The Advent wreath first appeared in Germany in 1839. Eventually, the Advent wreath would be created out of evergreens to symbolize everlasting life in the midst of winter and death. The circular shape of the wreath reminds us of God’s unending love and the everlasting life He makes possible through salvation. Advent candles can be red and white; the red being lit on weekdays and the four white candles being lit on Sundays. The red color points ahead to Jesus’ sacrifice and death. Pinecones symbolize the new life Jesus brings through His resurrection. Traditionally, families begin lighting a candle on the fourth Sunday before Christmas, and light another candle each subsequent Sunday.
The most common Advent candle tradition, however, involves four candles. A new candle is lit on each of the four Sundays before Christmas. Each candle represents something different, although traditions vary. The four candles traditionally represent hope, faith, joy, and peace. Often, the first, second, and fourth candles are purple; the third candle is rose-colored. Sometimes all the candles are red; in other traditions, all four candles are blue or white. Occasionally, a fifth white candle is placed in the middle and is lit on Christmas Day to celebrate Jesus’ birth.
Advent and Christian Life
While Advent is indeed a time of celebration and anticipation of Christ’s birth, it is only in the shadow of Advent that the miracle of Christmas is fully understood and appreciated. Moreover, it is only in the light of Christmas that the Christian life makes any sense. The promise for Israel, the Church, and for all of us is, and forever will be, Jesus Christ. He has come, and He will come again in His glory. This is the essence of Advent.
Advent Readings and Prayer
Advent readings are broken down for each Sunday of Advent:
1) Hope (or promise)
2) Preparation (waiting or prophecy)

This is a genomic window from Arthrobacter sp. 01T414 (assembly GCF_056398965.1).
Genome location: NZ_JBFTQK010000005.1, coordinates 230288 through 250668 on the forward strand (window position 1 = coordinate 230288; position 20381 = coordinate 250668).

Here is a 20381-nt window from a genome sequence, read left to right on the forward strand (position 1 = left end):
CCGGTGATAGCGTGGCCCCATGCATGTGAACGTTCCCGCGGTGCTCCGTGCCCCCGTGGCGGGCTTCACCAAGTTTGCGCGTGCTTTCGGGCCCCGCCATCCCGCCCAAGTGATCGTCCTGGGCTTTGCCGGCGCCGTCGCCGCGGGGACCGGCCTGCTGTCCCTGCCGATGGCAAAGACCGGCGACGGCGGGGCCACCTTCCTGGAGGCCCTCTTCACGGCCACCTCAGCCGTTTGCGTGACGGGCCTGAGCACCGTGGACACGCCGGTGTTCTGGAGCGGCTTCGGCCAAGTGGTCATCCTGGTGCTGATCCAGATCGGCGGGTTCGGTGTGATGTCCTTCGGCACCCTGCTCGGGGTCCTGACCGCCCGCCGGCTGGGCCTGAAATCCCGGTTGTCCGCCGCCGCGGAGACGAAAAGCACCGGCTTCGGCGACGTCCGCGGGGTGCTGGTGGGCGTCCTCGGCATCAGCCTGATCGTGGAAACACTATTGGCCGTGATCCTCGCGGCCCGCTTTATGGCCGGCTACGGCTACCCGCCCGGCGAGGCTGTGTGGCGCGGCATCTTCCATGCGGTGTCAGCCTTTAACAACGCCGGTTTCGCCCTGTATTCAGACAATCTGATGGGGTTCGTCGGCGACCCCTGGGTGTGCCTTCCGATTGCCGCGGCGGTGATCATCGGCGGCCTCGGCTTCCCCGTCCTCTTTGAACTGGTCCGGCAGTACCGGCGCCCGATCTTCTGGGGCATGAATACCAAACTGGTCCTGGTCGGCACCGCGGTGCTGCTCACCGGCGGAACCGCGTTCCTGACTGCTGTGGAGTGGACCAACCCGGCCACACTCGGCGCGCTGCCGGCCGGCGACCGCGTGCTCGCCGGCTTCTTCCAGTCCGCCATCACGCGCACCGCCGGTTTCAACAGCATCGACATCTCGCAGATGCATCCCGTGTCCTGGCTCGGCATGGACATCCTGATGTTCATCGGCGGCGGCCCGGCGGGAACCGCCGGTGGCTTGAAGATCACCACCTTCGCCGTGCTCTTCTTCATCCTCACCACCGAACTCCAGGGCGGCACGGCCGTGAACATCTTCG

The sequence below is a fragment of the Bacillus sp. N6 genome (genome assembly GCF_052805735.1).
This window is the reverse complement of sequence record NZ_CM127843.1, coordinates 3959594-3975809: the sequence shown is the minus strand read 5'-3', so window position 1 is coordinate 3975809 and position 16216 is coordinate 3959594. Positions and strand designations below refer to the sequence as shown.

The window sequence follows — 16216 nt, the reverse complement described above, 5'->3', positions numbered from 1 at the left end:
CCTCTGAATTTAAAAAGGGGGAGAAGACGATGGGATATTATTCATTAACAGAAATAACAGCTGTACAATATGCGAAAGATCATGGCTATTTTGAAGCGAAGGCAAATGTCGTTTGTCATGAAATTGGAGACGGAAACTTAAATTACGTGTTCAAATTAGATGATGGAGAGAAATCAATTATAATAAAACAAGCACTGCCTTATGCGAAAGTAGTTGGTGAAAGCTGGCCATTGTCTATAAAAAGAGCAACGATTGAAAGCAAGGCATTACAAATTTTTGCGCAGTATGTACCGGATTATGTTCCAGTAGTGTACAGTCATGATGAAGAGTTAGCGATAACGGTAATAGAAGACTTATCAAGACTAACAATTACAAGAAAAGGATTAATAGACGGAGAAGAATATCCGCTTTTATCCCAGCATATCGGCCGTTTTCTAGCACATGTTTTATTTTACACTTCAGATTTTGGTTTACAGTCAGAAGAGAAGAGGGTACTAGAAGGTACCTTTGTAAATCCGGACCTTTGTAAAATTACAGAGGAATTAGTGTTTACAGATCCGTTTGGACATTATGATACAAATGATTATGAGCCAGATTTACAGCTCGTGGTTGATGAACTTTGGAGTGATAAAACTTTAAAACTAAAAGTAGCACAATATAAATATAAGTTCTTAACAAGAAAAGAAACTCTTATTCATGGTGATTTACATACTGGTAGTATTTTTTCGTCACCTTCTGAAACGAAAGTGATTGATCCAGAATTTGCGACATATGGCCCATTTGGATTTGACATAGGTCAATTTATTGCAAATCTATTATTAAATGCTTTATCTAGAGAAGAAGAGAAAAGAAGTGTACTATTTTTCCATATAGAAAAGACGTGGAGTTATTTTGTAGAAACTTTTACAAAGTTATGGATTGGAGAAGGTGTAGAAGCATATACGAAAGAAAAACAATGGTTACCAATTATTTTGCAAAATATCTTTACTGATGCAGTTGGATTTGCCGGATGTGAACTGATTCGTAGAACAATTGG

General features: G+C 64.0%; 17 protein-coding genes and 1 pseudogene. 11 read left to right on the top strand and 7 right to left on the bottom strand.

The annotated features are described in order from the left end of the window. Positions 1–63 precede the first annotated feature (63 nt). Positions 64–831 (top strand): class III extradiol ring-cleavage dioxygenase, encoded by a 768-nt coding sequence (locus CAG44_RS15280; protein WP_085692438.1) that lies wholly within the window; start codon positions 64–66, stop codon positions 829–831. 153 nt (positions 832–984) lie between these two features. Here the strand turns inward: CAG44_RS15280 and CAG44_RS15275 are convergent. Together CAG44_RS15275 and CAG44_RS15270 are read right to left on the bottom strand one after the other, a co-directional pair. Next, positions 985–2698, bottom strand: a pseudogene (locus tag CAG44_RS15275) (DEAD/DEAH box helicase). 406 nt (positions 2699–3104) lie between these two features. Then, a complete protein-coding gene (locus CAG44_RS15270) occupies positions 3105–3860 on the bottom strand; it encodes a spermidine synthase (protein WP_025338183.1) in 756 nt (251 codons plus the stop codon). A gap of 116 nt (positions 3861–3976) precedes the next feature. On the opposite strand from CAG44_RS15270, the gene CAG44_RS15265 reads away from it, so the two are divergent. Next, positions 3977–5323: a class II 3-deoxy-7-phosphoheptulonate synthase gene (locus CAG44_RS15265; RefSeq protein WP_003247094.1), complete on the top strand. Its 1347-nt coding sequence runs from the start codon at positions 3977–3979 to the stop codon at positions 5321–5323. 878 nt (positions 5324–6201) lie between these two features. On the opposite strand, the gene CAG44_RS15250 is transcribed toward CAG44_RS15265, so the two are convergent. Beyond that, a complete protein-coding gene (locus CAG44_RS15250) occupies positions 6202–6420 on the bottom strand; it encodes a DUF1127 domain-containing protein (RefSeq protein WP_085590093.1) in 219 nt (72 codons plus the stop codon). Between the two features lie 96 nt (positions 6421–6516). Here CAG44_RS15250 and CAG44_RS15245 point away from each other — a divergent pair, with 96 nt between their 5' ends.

3) Joy (peace)
4) Love (adoration)
Prayer is a wonderful and most powerful way to open your heart and prepare for the joy and hope of Christ’s birth. Here is a sample prayer to use during the season to focus your heart and mind on the birth of Jesus Christ our Savior:
“This Advent, Lord, come to the manger of my heart.
Fill me with Your presence from the very start.
As I prepare for the holidays and gifts to be given,
remind me of the gift You gave when You sent Your Son from Heaven.
The first Christmas gift was the greatest gift ever.
You came as a baby born in a manger.
Wrapped like the gifts I find under my tree,
waiting to be opened, to reveal Your love to me.
Restore to me the wonder that came with Jesus’ birth,
when He left the riches of Heaven and wrapped Himself in rags of earth.
Immanuel, God with us, Your presence came that night.
And angels announced, “Into your darkness, God brings His Light.”
“Do not be afraid,” they said, to shepherds in the field.
Speak to my heart today, Lord, and help me to yield.
Make me like those shepherd boys, obedient to Your call.
Setting distractions and worries aside, to You I surrender them all.
Surround me with Your presence, Lord, I long to hear Your voice.
Clear my mind of countless concerns and all the holiday noise.
Slow me down this Christmas, let me not be in a rush.
In the midst of parties and planning, I want to feel Your hush.
This Christmas, Jesus, come to the manger of my heart.
Invade my soul like Bethlehem, bringing peace to every part.
Dwell within and around me, as I unwrap Your presence each day;
Keep me close to You, Lord, in this I will always pray.”
(“The Manger of My Heart” by Proverbs 31 Ministries)